So, this type of medication needs proper drug administration to avoid common side effects for your pet. Long-term usage of Xanax can affect the ability of dogs to provide services. Suppose your pup is on some other vitamins, dietary supplements, or medication. In that case, you have to consult your vet before giving them Xanax, as it can cause extremely dangerous opposite effects and may increase the element of panic in your pup. Xanax can also cause physical dependence on the drug, which can cause withdrawal symptoms after discontinuation, including chronic pain, dry mouth, blood pressure issues, vomiting, aggression, and trembling. So, it is better to use alternatives that are not as harsh as Xanax.
Other Alternatives That You Can Give
Suppose your little bundle of joy suffers from situational anxiety. In that case, you can try other alternatives for them without going for medications that they cannot tolerate and that cause them potential risks. You can take advice from your veterinary behaviorist, and after discussing it with them, you can opt for the best possible situation. Your pup feels anxiety when their heart rates increase, and they feel suffocated, where they cannot control what will happen next. In such cases, the only solution they need is your attention and to calm down.
The dog Xanax is not the solution for your pup, especially if they are older or on some other medication, as it can cause a paradoxical reaction which can be quite difficult for you to handle. If you want to give them some medicine, you can try tricyclic antidepressants, which are quite light and do not possess any serious harm to your beloved pet. Other than that, during storms, high noises, and phobic attacks, you can body wrap your pup, hug them closer to you and massage them with constant pressure, so they know you are there for them.
The last thing you can do is give them some calming chewable, which contains stress-reducing ingredients such as CBD oil, chamomile, and valerian root. You can also keep them exercised and play games to distract them when they feel anxious. This behavior modification is also beneficial for pups suffering from separation anxiety as they will get your attention, love, and care.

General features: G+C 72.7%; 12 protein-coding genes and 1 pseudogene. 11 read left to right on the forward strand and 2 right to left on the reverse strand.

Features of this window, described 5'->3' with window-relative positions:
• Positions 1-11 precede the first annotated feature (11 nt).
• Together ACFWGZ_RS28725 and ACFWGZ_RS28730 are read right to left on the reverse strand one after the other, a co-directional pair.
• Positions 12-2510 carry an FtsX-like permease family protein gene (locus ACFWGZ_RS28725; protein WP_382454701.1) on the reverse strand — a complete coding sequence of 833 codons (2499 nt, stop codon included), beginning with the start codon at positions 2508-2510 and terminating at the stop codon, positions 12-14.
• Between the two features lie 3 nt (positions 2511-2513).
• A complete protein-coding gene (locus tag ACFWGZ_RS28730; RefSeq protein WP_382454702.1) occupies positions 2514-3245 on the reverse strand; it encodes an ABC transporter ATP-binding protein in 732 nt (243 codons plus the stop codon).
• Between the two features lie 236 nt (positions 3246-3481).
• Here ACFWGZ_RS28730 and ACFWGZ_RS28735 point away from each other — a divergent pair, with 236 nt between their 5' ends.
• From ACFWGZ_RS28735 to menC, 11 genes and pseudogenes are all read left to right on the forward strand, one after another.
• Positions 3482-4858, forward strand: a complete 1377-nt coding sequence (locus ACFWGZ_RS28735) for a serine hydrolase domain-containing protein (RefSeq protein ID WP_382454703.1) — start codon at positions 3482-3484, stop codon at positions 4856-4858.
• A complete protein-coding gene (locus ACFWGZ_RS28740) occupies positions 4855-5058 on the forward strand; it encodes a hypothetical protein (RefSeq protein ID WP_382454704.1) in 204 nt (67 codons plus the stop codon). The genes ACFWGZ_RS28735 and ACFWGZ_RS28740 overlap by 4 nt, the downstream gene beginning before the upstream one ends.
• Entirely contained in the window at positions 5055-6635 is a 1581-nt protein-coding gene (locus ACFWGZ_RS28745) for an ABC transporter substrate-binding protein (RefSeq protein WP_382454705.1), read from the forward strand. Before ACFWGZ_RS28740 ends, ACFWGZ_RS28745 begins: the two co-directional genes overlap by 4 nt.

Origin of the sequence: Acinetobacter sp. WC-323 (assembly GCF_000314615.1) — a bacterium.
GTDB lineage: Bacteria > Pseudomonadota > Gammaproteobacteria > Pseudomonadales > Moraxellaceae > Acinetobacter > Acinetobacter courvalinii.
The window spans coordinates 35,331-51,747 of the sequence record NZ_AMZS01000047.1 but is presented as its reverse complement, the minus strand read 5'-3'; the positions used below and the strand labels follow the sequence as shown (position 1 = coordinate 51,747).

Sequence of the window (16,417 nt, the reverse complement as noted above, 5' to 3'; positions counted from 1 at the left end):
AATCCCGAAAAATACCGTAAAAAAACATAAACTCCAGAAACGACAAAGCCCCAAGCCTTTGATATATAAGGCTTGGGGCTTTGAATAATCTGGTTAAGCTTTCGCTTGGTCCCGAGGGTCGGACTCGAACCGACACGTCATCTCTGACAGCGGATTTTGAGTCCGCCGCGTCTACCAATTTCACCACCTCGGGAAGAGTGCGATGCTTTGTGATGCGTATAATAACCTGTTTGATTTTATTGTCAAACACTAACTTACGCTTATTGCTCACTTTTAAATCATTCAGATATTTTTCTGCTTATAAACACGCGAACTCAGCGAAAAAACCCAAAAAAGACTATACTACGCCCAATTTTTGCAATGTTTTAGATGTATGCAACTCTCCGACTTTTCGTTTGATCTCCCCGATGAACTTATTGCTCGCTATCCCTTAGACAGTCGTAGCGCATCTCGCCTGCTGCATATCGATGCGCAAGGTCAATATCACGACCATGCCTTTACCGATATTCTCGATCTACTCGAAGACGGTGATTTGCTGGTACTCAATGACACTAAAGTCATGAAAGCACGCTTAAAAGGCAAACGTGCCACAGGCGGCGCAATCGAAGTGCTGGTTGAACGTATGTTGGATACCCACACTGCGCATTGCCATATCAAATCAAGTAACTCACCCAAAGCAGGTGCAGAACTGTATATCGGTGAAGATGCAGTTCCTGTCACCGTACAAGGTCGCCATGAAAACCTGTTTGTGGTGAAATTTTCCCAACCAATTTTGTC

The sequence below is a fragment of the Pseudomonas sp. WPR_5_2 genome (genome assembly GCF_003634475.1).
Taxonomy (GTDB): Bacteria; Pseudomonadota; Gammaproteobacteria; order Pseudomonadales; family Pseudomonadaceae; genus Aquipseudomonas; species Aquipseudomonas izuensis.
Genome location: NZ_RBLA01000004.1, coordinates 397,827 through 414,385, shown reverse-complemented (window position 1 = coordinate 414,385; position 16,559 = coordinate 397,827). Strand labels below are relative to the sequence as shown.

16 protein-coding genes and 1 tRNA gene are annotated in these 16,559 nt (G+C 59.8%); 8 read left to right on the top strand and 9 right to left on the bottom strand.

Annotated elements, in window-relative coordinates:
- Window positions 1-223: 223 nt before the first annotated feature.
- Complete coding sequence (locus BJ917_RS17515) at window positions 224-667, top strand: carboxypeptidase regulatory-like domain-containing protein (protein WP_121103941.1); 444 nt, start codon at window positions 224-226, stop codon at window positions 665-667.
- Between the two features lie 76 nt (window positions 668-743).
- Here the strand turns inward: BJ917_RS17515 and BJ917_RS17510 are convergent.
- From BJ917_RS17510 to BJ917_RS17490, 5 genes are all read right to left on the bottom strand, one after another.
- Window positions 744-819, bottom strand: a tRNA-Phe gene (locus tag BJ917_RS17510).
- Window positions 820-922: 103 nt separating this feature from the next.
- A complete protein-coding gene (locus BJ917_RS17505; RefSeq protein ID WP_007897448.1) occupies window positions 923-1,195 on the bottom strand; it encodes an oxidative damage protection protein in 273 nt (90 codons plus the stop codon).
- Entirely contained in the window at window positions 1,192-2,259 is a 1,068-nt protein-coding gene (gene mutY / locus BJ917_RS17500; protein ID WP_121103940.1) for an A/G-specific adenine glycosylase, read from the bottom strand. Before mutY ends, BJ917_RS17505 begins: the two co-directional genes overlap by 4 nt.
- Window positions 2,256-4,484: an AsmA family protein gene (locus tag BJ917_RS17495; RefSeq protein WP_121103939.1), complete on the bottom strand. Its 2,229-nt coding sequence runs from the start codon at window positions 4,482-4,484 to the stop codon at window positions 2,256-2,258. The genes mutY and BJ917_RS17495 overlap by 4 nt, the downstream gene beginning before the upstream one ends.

Dosage And Safety of Xanax for Dogs
Too much Xanax can harm your beloved pet as the medication has several risks and cannot be given without caution. Vet visits during the prescribed period are essential, so your vet can check your dog’s condition and change the dosage of Xanax accordingly. The prescription varies in older dogs, medium-sized dogs, large-sized dogs, young dogs, etc.
In general, if your dog weighs around 50lb, their starting dose of alprazolam drug would be approximately 0.5 mg of Xanax. But another great way would be to start with an initial 0.25-mg dose to check your pup’s reaction to the medication. As prescribed by the vet and regular visits to the vet will set the appropriate dosage of Xanax, which can go up to 2-mg tablets for your pup depending on their condition.
If you have older dogs or dogs that are lactating, pregnant, have kidney or liver diseases, or are diagnosed with glaucoma, you need to be careful when giving them Xanax. If your pup is a service animal again, it can be dangerous over time as it may affect the dog’s scent signal detection, vision, and other abilities.
Xanax is a great drug, but it is not for everyone. This type of medication is typically made to be used by humans, so giving human medication to your beloved pet and risking their life is not a good idea. Cats, dogs, and all other animals have behavior modifications with time, requiring therapy and treatments to minimize their issues and increase their safety.
It is better to avoid Xanax to calm down your pup and go for safer options to help them avoid any future withdrawal symptoms or common side effects caused by the anti-anxiety medication. So, give your pup special treats such as peanut butter, meat, bones, and other treats they love to keep their anxiety down and them away from the Xanax that can cause severe risks for them.